There are many things in life that I don’t understand. I don’t understand decorative pillows on the bed. I don’t understand putting your name on a vanity plate. I don’t understand why people struggle so much with four way stops and I’ll never understand why someone likes their own Facebook posts. Of course you like it, you posted it you douchenozzle.
But I do understand sport fights. Sports brawls are fascinating. I totally understand how they happen. You get super competitive, testosterone pumped athletes, mix in some trash talking and some unnecessary roughness and pretty soon the fists start flying. Some sports, like hockey, have embraced fighting in the past. The NHL has tried to discourage fighting, but it still occurs. Hockey players are without a doubt the best sports fighters. The best brawl I ever witnessed was in a Junior League hockey game. The brawl took place at the end of the second period. At one point there were six or seven multiple player fights going on at the same time. Understand, Juniors are 16 to 19 years old. And there are only three referees to break things up. It took about ten minutes to separate all the combatants. Then the home team waited by the tunnel for the visitors to leave the ice, and off we went again. The crowd was going nuts. If I recall correctly, each team had seven ejections. During the third period, I went into the tunnel. There were a handful of young men standing there, clean cut, choir boy types. Then I realized these were the ejected players, who had been so viciously fighting just moments earlier. Crazy. If you want to see hockey fights that are humorous, watch YouTube fights where the goalies go after each other. That stuff is gold.
Basketball players, despite their massive size, are typically bad fighters. There are exceptions. The Malice in the Palace was a memorable brawl, and it still chills my blood when I see a replay of Kermit Washington decking Rudy Tomjanovich. The funniest NBA brawl had to be the Knicks and Heat in 1998, where Knicks coach Jeff Van Gundy looked like a lap dog humping Alonzo Mourning’s leg.
Over the years, baseball has had it’s share of brawls. Who can forget the 1993 fight between Nolan Ryan and Robin Ventura? Ventura was a two-time loser in that deal, first taking a Ryan heater off the back before making his ill-fated Pickett’s charge to the mound. Ryan promptly put Ventura in a headlock and took to pummeling his face. Ryan was 46 when he took Ventura to the woodshed. Ventura was 25.
The crème de la crème of baseball fights occurred on August 12, 1984, when the Padres and Braves had it out at Atlanta’s Fulton County Stadium. The festivities started when the Braves Pascual Perez, no stranger to controversy, hit Alan Wiggins with the first pitch of the game. Padres manager Dick Williams, a former Kansas City Athletic, wasn’t about to let the Braves intimidate his team. When Perez came to bat in the second inning, Ed Whitson threw his first pitch behind Perez. Dugouts emptied, warnings were issued, and play resumed. In the 4th inning, Whitson threw three consecutive pitches at Perez, missing him each time, which earned Whitson and Williams an ejection. Perez came up again in the 6th and once again the Padres threw at him. And missed him for the third time. Pitcher Greg Booker was sent to the showers on this one. Perez came to bat in the 8th and Padre’s reliever Craig Lefferts finally connected, drilling Perez in the left elbow. Benches emptied and players locked up. Perez tried to hide in the Braves dugout. The Padre’s Champ Summers, a beefy fellow who served in Vietnam, went looking for Perez. Summers was intercepted by Bob Horner, another beefy dude, who had been watching the game from the press box, with a cast on his broken arm. Horner sensed trouble brewing, went into the clubhouse and changed into his uniform in the middle innings. A fan hurled a beer at Summers while another jumped on his back. Then all hell broke loose. Police and stadium security had their hands full and arrested five people before order was restored. In the top of the 9th, Brave’s reliever Donne Moore plunked Graig Nettles and the boys were off to the races again. It took security several minutes to separate the combatants. Two former Royals, Gene Garber and Kurt Bevacqua got their licks in. The umpires, desperate to maintain order, sent both teams to their respective clubhouses and only allowed the current batter onto the field.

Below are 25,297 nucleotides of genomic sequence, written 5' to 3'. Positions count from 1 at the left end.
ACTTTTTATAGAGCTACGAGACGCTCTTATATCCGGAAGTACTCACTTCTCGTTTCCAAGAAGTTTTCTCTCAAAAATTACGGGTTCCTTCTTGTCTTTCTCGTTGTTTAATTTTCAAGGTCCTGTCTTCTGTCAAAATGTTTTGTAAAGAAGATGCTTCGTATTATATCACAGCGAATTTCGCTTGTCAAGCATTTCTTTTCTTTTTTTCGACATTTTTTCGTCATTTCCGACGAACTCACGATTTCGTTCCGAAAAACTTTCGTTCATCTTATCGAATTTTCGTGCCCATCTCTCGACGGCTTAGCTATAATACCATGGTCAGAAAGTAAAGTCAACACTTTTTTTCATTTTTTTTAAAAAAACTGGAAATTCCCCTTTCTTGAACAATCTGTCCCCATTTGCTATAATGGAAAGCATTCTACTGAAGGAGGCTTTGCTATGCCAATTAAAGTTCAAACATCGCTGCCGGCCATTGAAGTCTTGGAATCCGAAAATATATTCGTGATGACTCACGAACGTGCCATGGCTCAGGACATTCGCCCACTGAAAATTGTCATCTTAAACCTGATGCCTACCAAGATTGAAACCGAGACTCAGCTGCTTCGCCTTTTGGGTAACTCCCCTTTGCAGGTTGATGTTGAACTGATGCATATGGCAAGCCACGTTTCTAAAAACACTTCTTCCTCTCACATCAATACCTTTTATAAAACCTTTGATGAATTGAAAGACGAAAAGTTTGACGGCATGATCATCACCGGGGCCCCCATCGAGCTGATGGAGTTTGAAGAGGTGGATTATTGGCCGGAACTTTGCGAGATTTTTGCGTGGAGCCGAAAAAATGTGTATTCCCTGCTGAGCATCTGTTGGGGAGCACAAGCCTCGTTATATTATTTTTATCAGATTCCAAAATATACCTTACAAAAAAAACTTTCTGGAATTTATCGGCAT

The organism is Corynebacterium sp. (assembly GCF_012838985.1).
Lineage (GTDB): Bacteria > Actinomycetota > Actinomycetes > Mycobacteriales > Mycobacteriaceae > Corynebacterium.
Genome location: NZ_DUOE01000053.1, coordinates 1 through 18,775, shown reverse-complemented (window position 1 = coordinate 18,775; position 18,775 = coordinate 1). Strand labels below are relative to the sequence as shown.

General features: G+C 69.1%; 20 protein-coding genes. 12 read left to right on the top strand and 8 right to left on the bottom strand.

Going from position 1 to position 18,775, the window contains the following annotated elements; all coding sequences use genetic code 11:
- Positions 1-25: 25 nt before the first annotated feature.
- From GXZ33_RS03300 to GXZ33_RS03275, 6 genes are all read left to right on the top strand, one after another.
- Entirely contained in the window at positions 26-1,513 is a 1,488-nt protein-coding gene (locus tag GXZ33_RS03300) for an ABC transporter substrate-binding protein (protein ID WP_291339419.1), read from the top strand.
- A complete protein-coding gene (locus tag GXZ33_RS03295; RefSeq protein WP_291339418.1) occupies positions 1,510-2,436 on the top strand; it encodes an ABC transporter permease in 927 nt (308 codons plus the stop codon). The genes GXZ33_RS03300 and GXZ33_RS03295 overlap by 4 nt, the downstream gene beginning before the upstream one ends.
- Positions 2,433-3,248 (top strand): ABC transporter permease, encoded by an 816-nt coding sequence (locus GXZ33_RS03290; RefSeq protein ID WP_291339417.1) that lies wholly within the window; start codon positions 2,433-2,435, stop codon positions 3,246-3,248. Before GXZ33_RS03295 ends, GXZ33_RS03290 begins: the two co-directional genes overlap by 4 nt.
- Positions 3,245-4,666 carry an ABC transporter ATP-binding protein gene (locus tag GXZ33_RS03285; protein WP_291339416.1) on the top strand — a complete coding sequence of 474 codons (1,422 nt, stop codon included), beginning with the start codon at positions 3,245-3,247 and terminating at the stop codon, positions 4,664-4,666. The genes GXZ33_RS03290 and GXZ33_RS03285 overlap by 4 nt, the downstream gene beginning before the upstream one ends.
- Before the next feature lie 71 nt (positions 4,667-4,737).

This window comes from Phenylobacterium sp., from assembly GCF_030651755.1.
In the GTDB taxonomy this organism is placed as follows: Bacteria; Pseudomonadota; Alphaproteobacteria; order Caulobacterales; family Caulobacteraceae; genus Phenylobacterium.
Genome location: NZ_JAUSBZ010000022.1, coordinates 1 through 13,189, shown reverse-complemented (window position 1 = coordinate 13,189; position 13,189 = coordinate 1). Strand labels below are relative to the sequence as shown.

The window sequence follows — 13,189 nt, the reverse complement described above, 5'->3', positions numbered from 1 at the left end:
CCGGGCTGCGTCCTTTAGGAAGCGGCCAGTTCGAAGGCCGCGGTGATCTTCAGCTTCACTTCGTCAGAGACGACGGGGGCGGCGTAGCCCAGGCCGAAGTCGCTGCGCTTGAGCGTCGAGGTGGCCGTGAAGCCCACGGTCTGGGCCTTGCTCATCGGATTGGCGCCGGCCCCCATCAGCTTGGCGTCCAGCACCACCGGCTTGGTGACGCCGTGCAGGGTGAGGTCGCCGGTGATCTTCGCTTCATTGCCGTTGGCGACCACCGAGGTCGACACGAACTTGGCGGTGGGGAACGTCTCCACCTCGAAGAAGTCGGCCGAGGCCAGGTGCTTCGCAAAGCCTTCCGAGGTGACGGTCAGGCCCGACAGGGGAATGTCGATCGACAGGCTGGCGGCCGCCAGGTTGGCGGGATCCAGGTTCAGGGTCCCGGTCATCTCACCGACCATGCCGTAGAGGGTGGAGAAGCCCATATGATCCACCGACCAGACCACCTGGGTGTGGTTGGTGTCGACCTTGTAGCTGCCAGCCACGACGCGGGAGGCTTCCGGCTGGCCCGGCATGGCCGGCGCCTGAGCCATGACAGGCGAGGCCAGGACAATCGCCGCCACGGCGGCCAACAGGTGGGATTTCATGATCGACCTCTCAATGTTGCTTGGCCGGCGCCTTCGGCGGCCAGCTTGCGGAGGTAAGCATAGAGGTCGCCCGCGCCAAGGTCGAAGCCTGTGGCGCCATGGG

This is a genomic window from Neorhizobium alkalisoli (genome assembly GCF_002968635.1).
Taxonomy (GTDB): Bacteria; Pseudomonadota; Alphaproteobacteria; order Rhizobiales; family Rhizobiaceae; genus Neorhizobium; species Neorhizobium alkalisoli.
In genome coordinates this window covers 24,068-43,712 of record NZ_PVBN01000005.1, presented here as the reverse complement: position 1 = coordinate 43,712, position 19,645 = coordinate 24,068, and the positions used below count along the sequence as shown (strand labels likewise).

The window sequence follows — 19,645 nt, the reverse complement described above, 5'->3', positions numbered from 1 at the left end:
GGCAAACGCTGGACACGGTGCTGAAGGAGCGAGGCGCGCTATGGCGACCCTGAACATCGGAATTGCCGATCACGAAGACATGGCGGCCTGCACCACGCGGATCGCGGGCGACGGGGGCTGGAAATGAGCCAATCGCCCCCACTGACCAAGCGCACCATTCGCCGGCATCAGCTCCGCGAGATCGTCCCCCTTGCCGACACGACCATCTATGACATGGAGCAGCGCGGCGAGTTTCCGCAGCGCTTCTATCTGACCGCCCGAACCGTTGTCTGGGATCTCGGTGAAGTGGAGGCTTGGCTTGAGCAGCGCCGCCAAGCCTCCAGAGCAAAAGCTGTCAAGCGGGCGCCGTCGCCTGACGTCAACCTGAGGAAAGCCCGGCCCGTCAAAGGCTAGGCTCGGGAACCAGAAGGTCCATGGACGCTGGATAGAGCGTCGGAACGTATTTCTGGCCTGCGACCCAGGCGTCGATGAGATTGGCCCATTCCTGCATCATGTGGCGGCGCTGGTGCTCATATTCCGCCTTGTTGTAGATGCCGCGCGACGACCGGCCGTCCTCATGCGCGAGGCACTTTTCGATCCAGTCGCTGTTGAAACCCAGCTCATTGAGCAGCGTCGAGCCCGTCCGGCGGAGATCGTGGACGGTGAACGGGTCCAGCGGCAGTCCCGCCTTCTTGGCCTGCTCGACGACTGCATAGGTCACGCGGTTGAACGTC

Fourteen players, managers and coaches were ejected. Five fans were cuffed and did the perp walk. National League President Chub Feeney fined and suspended twelve Padres and six Braves for their role in the fracas. The strangest thing about this brawl? How did Pascual Perez, a pitcher, get four at bats in a game where his manager knew that he was going to be thrown at? You gotta love baseball.